Runnin’ Wild: Songs and Scandals of The Roaring Twenties
Music & lyrics by Cole Porter, A. Harrington Gibbs, Joe Grey, Leo Wood, Eubie Blake, Andy Razaf, Cab Calloway, Irving Mills, George Gershwin, Buddy DeSylva, John Henry Mills, Philip Braham, Douglas Furber, Halsley K. Mohr, Milton Ager, Grant Clarke, Johnny Green, Edward Heyman, Robert Sour, Frank Eyton, Kurt Weill, Bertolt Brecht, Marc Blitzstein, Ralph Manheim, John Willett, Robert David MacDonald, Jeremy Sams, Cecil Mack, Jimmie Johnson, and Michael John La Chiusa
Mark Nadler (singer & pianist)
Reviewed by: Tom Vallance
Reviewed: 12 March, 2013
Venue: The Crazy Coqs, Brasserie Zédel, Piccadilly Circus, London
An entertainer of prodigious ability, Mark Nadler can not only sing beautifully and play piano, but he has a masterly flair for story-telling, a well-honed sense of humour, and can dance up a storm with a rousing mixture of tap and Charleston. He’s introducing a new act subtitled ‘Songs and Scandals of the Roaring Twenties’, a showcase for his talents as well as providing cabaret-goers with an informative and entertaining set which manages to be risqué and even shocking without being offensive, the tone set with his opening number, a combination of ‘Running wild’, which Nadler makes clear he intends to be, interspersed with amusing Mae West stories. Nadler points out that ‘The Roaring Twenties’, generally regarded to have finished with the Wall Street Crash of 1929, in fact extended to 1933 and the end of Prohibition, during which there were 32,000 speakeasies operating in the USA, and when night-clubs, frequently owned by mobsters, flourished.
Many of Nadler’s tales involve “sex, drugs and booze”. He regales us with fascinating stories of this colourful era and with various personalities, including Texas Guinan, Elizabeth Welch, Cab Calloway and Libby Holman, the latter introducing the song ‘Moanin’ low’ and who for publicity purposes claimed to be half-black. She married into society (much to her in-laws’ distress) and later probably shot her husband – she claimed it was suicide until it was revealed that the victim was left-handed and had been shot in his right side. Nadler’s observations include that a woman obsessively in love is sexy, while a man in the same state is a stalker. His song selections are a delightful mix of the familiar and the rare, the soulful and the suggestive, such as Eubie Blake and Andy Razaf’s classic piece of double entendre, ‘My handy man’, and Cole Porter’s lament of a street walker, ‘Love for sale’.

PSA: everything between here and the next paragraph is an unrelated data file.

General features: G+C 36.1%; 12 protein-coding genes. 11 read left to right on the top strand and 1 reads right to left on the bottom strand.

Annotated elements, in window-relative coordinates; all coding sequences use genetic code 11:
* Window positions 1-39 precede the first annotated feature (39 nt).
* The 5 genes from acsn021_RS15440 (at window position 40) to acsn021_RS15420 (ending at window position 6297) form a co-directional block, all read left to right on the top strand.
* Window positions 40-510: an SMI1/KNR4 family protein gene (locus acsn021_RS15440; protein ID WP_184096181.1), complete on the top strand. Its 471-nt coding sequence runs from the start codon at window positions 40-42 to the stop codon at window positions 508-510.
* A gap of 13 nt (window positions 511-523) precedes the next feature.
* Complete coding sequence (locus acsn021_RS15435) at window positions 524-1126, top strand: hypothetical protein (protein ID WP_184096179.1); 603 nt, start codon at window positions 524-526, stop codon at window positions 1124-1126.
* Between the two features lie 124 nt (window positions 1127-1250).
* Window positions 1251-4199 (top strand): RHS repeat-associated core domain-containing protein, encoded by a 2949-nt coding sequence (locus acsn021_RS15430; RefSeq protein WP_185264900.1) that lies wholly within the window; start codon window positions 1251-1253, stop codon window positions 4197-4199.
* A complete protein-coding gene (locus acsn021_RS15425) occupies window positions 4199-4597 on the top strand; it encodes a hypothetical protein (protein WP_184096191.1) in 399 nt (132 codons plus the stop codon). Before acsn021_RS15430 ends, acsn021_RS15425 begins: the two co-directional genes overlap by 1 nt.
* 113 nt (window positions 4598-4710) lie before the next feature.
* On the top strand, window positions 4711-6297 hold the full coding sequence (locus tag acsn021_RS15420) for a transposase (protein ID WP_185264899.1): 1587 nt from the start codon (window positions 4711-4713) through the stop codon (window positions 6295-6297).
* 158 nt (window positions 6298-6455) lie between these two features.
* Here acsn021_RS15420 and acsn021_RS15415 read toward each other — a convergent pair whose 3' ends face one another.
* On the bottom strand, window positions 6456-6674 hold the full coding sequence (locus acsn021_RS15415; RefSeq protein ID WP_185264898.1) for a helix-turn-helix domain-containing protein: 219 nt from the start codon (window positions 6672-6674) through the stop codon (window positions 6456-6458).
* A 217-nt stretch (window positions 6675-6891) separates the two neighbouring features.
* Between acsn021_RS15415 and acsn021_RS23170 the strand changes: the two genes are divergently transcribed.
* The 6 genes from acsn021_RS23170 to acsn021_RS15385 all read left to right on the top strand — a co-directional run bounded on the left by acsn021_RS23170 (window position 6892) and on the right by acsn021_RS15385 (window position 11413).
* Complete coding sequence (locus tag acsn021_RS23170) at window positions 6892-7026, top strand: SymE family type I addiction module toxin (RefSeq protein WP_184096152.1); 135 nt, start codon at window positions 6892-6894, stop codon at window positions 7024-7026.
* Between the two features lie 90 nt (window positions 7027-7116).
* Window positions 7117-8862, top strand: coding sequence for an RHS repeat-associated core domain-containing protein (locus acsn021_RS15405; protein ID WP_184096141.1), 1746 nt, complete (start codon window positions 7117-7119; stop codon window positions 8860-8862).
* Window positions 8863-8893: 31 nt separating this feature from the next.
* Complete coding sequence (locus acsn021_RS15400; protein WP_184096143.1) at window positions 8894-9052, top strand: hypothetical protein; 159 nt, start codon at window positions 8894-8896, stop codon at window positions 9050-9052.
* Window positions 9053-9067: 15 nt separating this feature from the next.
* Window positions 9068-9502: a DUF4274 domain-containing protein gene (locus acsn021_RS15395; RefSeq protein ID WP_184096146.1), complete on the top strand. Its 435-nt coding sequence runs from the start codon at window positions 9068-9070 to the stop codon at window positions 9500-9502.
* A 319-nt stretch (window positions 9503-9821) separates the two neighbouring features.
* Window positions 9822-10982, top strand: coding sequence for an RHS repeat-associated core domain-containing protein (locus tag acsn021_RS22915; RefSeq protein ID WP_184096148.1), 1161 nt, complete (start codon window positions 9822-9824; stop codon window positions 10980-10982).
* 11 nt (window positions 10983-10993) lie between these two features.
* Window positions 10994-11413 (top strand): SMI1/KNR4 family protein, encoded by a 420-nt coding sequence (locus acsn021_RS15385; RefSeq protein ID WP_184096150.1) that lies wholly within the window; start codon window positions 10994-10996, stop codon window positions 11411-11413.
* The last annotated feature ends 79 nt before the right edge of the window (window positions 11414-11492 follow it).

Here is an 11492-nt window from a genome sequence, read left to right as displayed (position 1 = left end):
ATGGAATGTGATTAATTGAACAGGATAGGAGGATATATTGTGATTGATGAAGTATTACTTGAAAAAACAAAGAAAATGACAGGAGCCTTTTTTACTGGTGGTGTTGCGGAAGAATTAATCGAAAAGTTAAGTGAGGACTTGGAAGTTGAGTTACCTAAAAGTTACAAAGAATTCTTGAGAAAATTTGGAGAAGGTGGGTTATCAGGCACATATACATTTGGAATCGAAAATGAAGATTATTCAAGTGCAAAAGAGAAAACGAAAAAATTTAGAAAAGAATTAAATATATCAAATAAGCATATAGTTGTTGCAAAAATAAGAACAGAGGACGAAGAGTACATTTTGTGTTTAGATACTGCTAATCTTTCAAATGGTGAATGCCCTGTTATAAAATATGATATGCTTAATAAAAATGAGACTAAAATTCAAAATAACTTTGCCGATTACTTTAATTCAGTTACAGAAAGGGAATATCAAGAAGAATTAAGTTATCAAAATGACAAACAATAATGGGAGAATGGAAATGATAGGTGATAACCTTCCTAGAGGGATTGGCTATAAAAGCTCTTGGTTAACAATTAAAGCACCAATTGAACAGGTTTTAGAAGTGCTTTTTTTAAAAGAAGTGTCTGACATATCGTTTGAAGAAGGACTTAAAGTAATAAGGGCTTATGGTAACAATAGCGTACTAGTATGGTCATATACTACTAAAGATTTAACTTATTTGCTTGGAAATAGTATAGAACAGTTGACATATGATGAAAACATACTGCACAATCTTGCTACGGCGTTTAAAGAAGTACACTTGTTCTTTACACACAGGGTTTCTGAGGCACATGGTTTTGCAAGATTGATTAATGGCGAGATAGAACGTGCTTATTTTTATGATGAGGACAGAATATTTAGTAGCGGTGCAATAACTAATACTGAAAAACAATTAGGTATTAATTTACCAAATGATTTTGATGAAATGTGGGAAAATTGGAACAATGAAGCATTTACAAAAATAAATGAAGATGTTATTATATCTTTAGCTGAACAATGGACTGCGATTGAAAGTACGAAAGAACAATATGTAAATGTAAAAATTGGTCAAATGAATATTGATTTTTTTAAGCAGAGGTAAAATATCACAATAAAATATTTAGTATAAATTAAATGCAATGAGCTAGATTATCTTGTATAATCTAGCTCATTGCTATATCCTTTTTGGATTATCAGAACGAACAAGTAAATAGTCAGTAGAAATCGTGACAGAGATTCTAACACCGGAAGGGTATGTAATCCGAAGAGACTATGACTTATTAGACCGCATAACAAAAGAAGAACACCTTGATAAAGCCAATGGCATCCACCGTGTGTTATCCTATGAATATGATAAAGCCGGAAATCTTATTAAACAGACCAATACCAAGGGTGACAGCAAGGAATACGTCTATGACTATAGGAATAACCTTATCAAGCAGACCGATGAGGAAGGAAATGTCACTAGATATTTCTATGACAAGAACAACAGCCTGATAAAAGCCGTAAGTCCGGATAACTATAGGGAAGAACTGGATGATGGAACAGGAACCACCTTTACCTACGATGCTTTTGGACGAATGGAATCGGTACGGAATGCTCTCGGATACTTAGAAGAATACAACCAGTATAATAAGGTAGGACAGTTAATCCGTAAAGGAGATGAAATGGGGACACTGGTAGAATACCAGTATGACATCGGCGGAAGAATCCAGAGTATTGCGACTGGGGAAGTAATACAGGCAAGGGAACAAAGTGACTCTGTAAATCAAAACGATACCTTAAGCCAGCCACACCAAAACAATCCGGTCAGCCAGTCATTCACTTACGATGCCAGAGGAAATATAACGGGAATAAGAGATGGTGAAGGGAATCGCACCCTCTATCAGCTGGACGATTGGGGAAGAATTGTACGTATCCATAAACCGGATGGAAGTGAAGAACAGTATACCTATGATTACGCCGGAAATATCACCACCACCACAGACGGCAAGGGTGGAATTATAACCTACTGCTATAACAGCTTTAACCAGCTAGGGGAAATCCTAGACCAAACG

He segues from that number into a beautiful rendition of ‘Body and Soul’ delivered with a sincerity and simplicity that rivals the version by Mel Tormé. Nadler gives a lot more besides in a 90-minute routine. He unearths a rare early song with a melody by George Gershwin, ‘Limehouse nights’, which he couples with Philip Braham and Douglas Furber’s irresistible ‘Limehouse blues’ and has fun with Cole Porter’s ‘Find me a primitive man’, with its delicious couplet “I don’t want a man who belongs to a club but the kind that has a club that belongs to him.” It was delightful to hear the lyrics of Jimmy Johnson and Cecil Mack’s ‘Charleston’, invariably performed as an instrumental to coax people on to the dance floor, and Nadler acknowledges that during the ‘twenties Germany was even more decadent than the US, Bertolt Brecht one of the country’s most subversive talents, with a selection of numbers from Kurt Weill’s The Threepenny Opera – the German-language version of ‘Mack the Knife’ is a joy. Nadler suggests that ‘The Roaring Twenties’ were pretty wonderful, especially for those whose conscience allowed them to be naughty, his verdict seconded by Irving Berlin’s admonition in 1922, ‘Pack up your sins and go to the devil’ who Nadler convinces has all the best tunes, particularly when purveyed by such a consummate showman.
- Mark Nadler is at The Crazy Coqs at Brasserie Zédel, 20 Sherwood Street, Piccadilly Circus, London W1 until Saturday 16 March 2013
- Bookings 020 7734 4888